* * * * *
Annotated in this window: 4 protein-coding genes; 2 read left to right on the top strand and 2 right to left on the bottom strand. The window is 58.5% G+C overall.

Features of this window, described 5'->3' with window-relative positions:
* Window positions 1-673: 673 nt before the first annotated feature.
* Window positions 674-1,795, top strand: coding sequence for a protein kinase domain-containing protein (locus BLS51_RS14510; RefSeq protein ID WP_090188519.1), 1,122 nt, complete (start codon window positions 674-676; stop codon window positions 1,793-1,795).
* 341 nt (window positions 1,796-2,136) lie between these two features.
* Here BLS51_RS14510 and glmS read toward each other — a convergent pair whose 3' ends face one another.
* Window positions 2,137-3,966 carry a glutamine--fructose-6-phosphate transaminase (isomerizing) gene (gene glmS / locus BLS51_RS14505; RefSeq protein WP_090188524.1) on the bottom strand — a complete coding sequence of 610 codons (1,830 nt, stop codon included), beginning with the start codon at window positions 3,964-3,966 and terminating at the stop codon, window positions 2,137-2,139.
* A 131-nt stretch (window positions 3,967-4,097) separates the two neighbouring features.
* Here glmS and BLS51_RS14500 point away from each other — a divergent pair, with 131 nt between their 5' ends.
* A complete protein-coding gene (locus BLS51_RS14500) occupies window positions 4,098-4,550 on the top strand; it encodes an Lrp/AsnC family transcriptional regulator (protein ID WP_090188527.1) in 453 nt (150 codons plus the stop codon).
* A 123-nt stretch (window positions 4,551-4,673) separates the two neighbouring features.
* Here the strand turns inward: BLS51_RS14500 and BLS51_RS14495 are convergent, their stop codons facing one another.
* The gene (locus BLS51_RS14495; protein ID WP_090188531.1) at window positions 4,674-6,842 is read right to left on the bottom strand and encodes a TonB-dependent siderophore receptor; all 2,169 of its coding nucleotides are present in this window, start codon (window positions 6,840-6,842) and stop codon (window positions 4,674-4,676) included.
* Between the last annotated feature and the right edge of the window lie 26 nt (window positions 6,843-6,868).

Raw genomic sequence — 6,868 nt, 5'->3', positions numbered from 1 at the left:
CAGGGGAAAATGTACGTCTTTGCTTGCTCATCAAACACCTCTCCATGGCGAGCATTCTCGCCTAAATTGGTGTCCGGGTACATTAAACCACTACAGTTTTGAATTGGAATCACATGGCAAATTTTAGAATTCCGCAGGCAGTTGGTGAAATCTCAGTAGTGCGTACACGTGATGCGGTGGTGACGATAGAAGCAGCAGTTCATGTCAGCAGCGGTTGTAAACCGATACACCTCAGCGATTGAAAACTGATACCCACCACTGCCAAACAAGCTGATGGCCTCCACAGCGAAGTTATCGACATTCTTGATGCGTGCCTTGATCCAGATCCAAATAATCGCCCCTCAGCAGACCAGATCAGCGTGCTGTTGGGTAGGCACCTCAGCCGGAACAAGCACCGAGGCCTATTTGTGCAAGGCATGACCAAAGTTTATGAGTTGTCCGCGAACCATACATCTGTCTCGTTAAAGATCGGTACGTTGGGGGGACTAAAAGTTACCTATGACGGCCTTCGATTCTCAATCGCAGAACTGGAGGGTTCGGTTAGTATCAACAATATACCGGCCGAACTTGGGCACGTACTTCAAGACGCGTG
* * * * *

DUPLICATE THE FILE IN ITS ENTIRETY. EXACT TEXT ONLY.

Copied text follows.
Annotated in this window: 4 protein-coding genes; 2 read left to right on the top strand and 2 right to left on the bottom strand. The window is 58.5% G+C overall.

Features of this window, described 5'->3' with window-relative positions:
* Window positions 1-673: 673 nt before the first annotated feature.
* Window positions 674-1,795, top strand: coding sequence for a protein kinase domain-containing protein (locus BLS51_RS14510; RefSeq protein ID WP_090188519.1), 1,122 nt, complete (start codon window positions 674-676; stop codon window positions 1,793-1,795).
* 341 nt (window positions 1,796-2,136) lie between these two features.
* Here BLS51_RS14510 and glmS read toward each other — a convergent pair whose 3' ends face one another.
* Window positions 2,137-3,966 carry a glutamine--fructose-6-phosphate transaminase (isomerizing) gene (gene glmS / locus BLS51_RS14505; RefSeq protein WP_090188524.1) on the bottom strand — a complete coding sequence of 610 codons (1,830 nt, stop codon included), beginning with the start codon at window positions 3,964-3,966 and terminating at the stop codon, window positions 2,137-2,139.
* A 131-nt stretch (window positions 3,967-4,097) separates the two neighbouring features.
* Here glmS and BLS51_RS14500 point away from each other — a divergent pair, with 131 nt between their 5' ends.
* A complete protein-coding gene (locus BLS51_RS14500) occupies window positions 4,098-4,550 on the top strand; it encodes an Lrp/AsnC family transcriptional regulator (protein ID WP_090188527.1) in 453 nt (150 codons plus the stop codon).
* A 123-nt stretch (window positions 4,551-4,673) separates the two neighbouring features.
* Here the strand turns inward: BLS51_RS14500 and BLS51_RS14495 are convergent, their stop codons facing one another.
* The gene (locus BLS51_RS14495; protein ID WP_090188531.1) at window positions 4,674-6,842 is read right to left on the bottom strand and encodes a TonB-dependent siderophore receptor; all 2,169 of its coding nucleotides are present in this window, start codon (window positions 6,840-6,842) and stop codon (window positions 4,674-4,676) included.
* Between the last annotated feature and the right edge of the window lie 26 nt (window positions 6,843-6,868).

Raw genomic sequence — 6,868 nt, 5'->3', positions numbered from 1 at the left:
CAGGGGAAAATGTACGTCTTTGCTTGCTCATCAAACACCTCTCCATGGCGAGCATTCTCGCCTAAATTGGTGTCCGGGTACATTAAACCACTACAGTTTTGAATTGGAATCACATGGCAAATTTTAGAATTCCGCAGGCAGTTGGTGAAATCTCAGTAGTGCGTACACGTGATGCGGTGGTGACGATAGAAGCAGCAGTTCATGTCAGCAGCGGTTGTAAACCGATACACCTCAGCGATTGAAAACTGATACCCACCACTGCCAAACAAGCTGATGGCCTCCACAGCGAAGTTATCGACATTCTTGATGCGTGCCTTGATCCAGATCCAAATAATCGCCCCTCAGCAGACCAGATCAGCGTGCTGTTGGGTAGGCACCTCAGCCGGAACAAGCACCGAGGCCTATTTGTGCAAGGCATGACCAAAGTTTATGAGTTGTCCGCGAACCATACATCTGTCTCGTTAAAGATCGGTACGTTGGGGGGACTAAAAGTTACCTATGACGGCCTTCGATTCTCAATCGCAGAACTGGAGGGTTCGGTTAGTATCAACAATATACCGGCCGAACTTGGGCACGTACTTCAAGACGCGTG